What can you do to ease the discomfort? First, learn the reason behind it—and then follow these expert guidelines to sidestep the pain. (Here are .)If you see the reset email in your inbox, please check all folders including junk and spam.
Note: All information on TeensHealth® is for educational purposes only. For specific medical advice, diagnoses, and treatment, consult your doctor.Images provided by The Nemours Foundation, iStock, Getty Images, Corbis, Veer, Science Photo Library, Science Images, Shutterstock, and Clipart.com
• The higher the heel, the bigger the impact: One study found that four-inch stilettos can up the amount of pressure the front of the foot by 30 percent or more.Don&apost have an account yet?
• Your heel-to-toe transition becomes abrupt, forcing you to swap your natural stride for a staccato walk. Strutting like this all the time could usher in bone and nerve damage (not to mention blisters and ingrown toenails).
Sorry to hear you’re having such problems, Alex. I would suggest seeing a podiatrist or PT. It’s possible you have some interference between the heel bone and the achilles. Sometimes, this causes rubbing/tearing between the two and can result in consistent swelling you’re experiencing.The eccentric exercises are thought to damage the Achilles tendon, stripping away the misaligned tendon fibers and allowing the body to lay down new fibers that are closer in alignment to the healthy collage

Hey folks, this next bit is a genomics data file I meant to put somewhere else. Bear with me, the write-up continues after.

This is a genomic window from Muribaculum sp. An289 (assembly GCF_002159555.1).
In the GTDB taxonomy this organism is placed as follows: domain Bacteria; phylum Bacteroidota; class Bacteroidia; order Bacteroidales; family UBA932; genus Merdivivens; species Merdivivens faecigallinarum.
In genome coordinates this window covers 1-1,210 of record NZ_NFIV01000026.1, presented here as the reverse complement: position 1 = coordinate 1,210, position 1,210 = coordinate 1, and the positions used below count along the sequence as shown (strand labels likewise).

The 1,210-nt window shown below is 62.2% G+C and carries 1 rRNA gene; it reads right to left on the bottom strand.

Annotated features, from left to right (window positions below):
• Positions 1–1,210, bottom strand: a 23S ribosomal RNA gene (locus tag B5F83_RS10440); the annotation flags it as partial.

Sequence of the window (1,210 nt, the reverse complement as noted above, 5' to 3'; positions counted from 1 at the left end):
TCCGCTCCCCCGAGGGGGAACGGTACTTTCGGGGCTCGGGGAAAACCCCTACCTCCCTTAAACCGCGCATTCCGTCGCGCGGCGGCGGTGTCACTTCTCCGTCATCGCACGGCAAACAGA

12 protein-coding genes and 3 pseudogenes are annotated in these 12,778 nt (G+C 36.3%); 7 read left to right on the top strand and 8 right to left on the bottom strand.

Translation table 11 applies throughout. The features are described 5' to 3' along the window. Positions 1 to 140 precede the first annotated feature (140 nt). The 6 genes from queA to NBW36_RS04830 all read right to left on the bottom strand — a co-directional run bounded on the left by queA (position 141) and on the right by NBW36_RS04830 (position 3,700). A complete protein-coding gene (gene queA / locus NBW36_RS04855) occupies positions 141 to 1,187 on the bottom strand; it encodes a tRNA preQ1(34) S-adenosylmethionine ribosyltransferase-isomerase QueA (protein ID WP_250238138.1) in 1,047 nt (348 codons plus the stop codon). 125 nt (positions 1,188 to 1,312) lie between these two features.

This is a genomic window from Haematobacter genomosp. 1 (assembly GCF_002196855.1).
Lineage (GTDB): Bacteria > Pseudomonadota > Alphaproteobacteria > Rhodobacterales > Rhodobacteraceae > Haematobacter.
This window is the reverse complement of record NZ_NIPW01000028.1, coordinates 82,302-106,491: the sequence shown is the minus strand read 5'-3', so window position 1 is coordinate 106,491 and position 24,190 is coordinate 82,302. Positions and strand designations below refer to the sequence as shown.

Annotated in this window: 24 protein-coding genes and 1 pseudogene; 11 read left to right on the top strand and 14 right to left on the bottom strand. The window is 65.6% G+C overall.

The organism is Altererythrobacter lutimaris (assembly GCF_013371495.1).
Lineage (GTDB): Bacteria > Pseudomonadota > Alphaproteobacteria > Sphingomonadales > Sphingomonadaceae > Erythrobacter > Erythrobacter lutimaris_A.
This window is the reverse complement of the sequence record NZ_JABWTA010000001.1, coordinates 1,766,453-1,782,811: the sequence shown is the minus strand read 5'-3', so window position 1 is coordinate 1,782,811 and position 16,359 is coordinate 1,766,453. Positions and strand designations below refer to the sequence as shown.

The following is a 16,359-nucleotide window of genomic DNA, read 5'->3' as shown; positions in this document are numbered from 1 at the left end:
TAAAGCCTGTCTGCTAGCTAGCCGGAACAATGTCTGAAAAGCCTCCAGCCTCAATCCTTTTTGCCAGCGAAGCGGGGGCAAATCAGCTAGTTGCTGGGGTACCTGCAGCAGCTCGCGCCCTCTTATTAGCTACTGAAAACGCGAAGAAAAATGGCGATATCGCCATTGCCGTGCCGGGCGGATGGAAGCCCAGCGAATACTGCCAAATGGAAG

As far as running shoes go, I’d like to get some as well. When I originally got IAT I always wore light-weight training shoes and was a heel-to-toe striker. After the year off of running I tried to switch running styles to a mid-foot or fore-foot strike, also in light-weight training shoes. Neither style seemed to make a difference, as my IAT returned after a few months of training. I’ve recently purchased a pair of Newtons and I like them a lot (don’t have to think about mid-foot strike a